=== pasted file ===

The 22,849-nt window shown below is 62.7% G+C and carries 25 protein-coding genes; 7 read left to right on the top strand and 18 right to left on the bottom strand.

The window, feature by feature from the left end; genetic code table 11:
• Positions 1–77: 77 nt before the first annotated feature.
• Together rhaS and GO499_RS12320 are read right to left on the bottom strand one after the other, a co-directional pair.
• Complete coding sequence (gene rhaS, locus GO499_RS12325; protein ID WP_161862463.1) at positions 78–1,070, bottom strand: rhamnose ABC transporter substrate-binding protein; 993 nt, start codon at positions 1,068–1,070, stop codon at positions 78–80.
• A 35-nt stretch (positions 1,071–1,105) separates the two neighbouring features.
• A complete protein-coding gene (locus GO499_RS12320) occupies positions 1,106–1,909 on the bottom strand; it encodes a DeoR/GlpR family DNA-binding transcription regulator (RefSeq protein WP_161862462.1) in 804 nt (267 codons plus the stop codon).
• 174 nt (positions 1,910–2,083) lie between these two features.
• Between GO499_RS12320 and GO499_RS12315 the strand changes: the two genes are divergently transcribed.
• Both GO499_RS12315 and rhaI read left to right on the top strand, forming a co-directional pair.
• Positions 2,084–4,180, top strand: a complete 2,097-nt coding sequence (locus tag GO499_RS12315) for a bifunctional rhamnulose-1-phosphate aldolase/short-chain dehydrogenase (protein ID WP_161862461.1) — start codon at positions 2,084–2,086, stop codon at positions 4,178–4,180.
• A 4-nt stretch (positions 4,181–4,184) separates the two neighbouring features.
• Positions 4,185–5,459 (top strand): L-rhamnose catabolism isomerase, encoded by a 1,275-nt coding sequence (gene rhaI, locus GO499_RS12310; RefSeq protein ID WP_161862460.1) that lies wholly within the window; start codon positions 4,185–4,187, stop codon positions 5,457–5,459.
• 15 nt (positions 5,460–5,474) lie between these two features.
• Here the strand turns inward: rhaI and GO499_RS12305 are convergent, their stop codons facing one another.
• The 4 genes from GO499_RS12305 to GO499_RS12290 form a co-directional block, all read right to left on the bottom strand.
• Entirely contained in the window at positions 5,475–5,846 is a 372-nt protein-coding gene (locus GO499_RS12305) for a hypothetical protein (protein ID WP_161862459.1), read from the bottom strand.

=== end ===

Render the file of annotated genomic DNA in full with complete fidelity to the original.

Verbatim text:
The 22,849-nt window shown below is 62.7% G+C and carries 25 protein-coding genes; 7 read left to right on the top strand and 18 right to left on the bottom strand.

The window, feature by feature from the left end; genetic code table 11:
• Positions 1–77: 77 nt before the first annotated feature.
• Together rhaS and GO499_RS12320 are read right to left on the bottom strand one after the other, a co-directional pair.
• Complete coding sequence (gene rhaS, locus GO499_RS12325; protein ID WP_161862463.1) at positions 78–1,070, bottom strand: rhamnose ABC transporter substrate-binding protein; 993 nt, start codon at positions 1,068–1,070, stop codon at positions 78–80.
• A 35-nt stretch (positions 1,071–1,105) separates the two neighbouring features.
• A complete protein-coding gene (locus GO499_RS12320) occupies positions 1,106–1,909 on the bottom strand; it encodes a DeoR/GlpR family DNA-binding transcription regulator (RefSeq protein WP_161862462.1) in 804 nt (267 codons plus the stop codon).
• 174 nt (positions 1,910–2,083) lie between these two features.
• Between GO499_RS12320 and GO499_RS12315 the strand changes: the two genes are divergently transcribed.
• Both GO499_RS12315 and rhaI read left to right on the top strand, forming a co-directional pair.
• Positions 2,084–4,180, top strand: a complete 2,097-nt coding sequence (locus tag GO499_RS12315) for a bifunctional rhamnulose-1-phosphate aldolase/short-chain dehydrogenase (protein ID WP_161862461.1) — start codon at positions 2,084–2,086, stop codon at positions 4,178–4,180.
• A 4-nt stretch (positions 4,181–4,184) separates the two neighbouring features.
• Positions 4,185–5,459 (top strand): L-rhamnose catabolism isomerase, encoded by a 1,275-nt coding sequence (gene rhaI, locus GO499_RS12310; RefSeq protein ID WP_161862460.1) that lies wholly within the window; start codon positions 4,185–4,187, stop codon positions 5,457–5,459.
• 15 nt (positions 5,460–5,474) lie between these two features.
• Here the strand turns inward: rhaI and GO499_RS12305 are convergent, their stop codons facing one another.
• The 4 genes from GO499_RS12305 to GO499_RS12290 form a co-directional block, all read right to left on the bottom strand.
• Entirely contained in the window at positions 5,475–5,846 is a 372-nt protein-coding gene (locus GO499_RS12305) for a hypothetical protein (protein ID WP_161862459.1), read from the bottom strand.